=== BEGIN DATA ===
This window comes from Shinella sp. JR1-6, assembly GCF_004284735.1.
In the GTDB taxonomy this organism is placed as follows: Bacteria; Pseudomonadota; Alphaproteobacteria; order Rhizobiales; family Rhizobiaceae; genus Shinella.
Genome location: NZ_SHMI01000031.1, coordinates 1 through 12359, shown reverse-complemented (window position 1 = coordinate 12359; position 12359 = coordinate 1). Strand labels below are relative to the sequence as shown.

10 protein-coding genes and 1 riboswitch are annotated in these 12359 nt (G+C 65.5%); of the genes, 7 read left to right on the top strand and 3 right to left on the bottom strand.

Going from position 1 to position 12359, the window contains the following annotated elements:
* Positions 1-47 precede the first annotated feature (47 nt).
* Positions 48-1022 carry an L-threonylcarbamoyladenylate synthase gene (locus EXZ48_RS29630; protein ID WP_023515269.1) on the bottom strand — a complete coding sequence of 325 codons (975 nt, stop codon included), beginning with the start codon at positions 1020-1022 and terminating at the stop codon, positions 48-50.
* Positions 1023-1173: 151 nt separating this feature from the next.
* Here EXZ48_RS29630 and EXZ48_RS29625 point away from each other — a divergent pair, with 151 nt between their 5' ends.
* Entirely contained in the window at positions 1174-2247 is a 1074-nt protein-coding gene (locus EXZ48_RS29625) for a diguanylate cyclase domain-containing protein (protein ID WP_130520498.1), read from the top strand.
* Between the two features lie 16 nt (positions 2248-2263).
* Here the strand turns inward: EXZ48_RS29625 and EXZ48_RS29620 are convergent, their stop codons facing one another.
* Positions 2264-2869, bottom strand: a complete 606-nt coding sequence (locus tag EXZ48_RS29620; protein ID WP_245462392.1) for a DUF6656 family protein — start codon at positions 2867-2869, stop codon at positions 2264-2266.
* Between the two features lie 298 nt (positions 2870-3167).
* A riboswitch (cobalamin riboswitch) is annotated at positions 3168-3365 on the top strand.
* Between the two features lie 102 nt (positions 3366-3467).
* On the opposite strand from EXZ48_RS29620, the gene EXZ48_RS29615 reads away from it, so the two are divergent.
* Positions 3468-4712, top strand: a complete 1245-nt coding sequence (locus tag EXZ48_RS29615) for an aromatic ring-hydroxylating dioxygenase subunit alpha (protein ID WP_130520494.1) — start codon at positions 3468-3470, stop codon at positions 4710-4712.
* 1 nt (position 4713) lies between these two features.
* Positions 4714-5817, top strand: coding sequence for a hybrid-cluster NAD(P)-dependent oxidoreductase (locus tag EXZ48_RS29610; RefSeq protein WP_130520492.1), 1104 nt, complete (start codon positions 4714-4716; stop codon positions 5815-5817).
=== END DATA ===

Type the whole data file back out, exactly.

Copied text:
This window comes from Shinella sp. JR1-6, assembly GCF_004284735.1.
In the GTDB taxonomy this organism is placed as follows: Bacteria; Pseudomonadota; Alphaproteobacteria; order Rhizobiales; family Rhizobiaceae; genus Shinella.
Genome location: NZ_SHMI01000031.1, coordinates 1 through 12359, shown reverse-complemented (window position 1 = coordinate 12359; position 12359 = coordinate 1). Strand labels below are relative to the sequence as shown.

10 protein-coding genes and 1 riboswitch are annotated in these 12359 nt (G+C 65.5%); of the genes, 7 read left to right on the top strand and 3 right to left on the bottom strand.

Going from position 1 to position 12359, the window contains the following annotated elements:
* Positions 1-47 precede the first annotated feature (47 nt).
* Positions 48-1022 carry an L-threonylcarbamoyladenylate synthase gene (locus EXZ48_RS29630; protein ID WP_023515269.1) on the bottom strand — a complete coding sequence of 325 codons (975 nt, stop codon included), beginning with the start codon at positions 1020-1022 and terminating at the stop codon, positions 48-50.
* Positions 1023-1173: 151 nt separating this feature from the next.
* Here EXZ48_RS29630 and EXZ48_RS29625 point away from each other — a divergent pair, with 151 nt between their 5' ends.
* Entirely contained in the window at positions 1174-2247 is a 1074-nt protein-coding gene (locus EXZ48_RS29625) for a diguanylate cyclase domain-containing protein (protein ID WP_130520498.1), read from the top strand.
* Between the two features lie 16 nt (positions 2248-2263).
* Here the strand turns inward: EXZ48_RS29625 and EXZ48_RS29620 are convergent, their stop codons facing one another.
* Positions 2264-2869, bottom strand: a complete 606-nt coding sequence (locus tag EXZ48_RS29620; protein ID WP_245462392.1) for a DUF6656 family protein — start codon at positions 2867-2869, stop codon at positions 2264-2266.
* Between the two features lie 298 nt (positions 2870-3167).
* A riboswitch (cobalamin riboswitch) is annotated at positions 3168-3365 on the top strand.
* Between the two features lie 102 nt (positions 3366-3467).
* On the opposite strand from EXZ48_RS29620, the gene EXZ48_RS29615 reads away from it, so the two are divergent.
* Positions 3468-4712, top strand: a complete 1245-nt coding sequence (locus tag EXZ48_RS29615) for an aromatic ring-hydroxylating dioxygenase subunit alpha (protein ID WP_130520494.1) — start codon at positions 3468-3470, stop codon at positions 4710-4712.
* 1 nt (position 4713) lies between these two features.
* Positions 4714-5817, top strand: coding sequence for a hybrid-cluster NAD(P)-dependent oxidoreductase (locus tag EXZ48_RS29610; RefSeq protein WP_130520492.1), 1104 nt, complete (start codon positions 4714-4716; stop codon positions 5815-5817).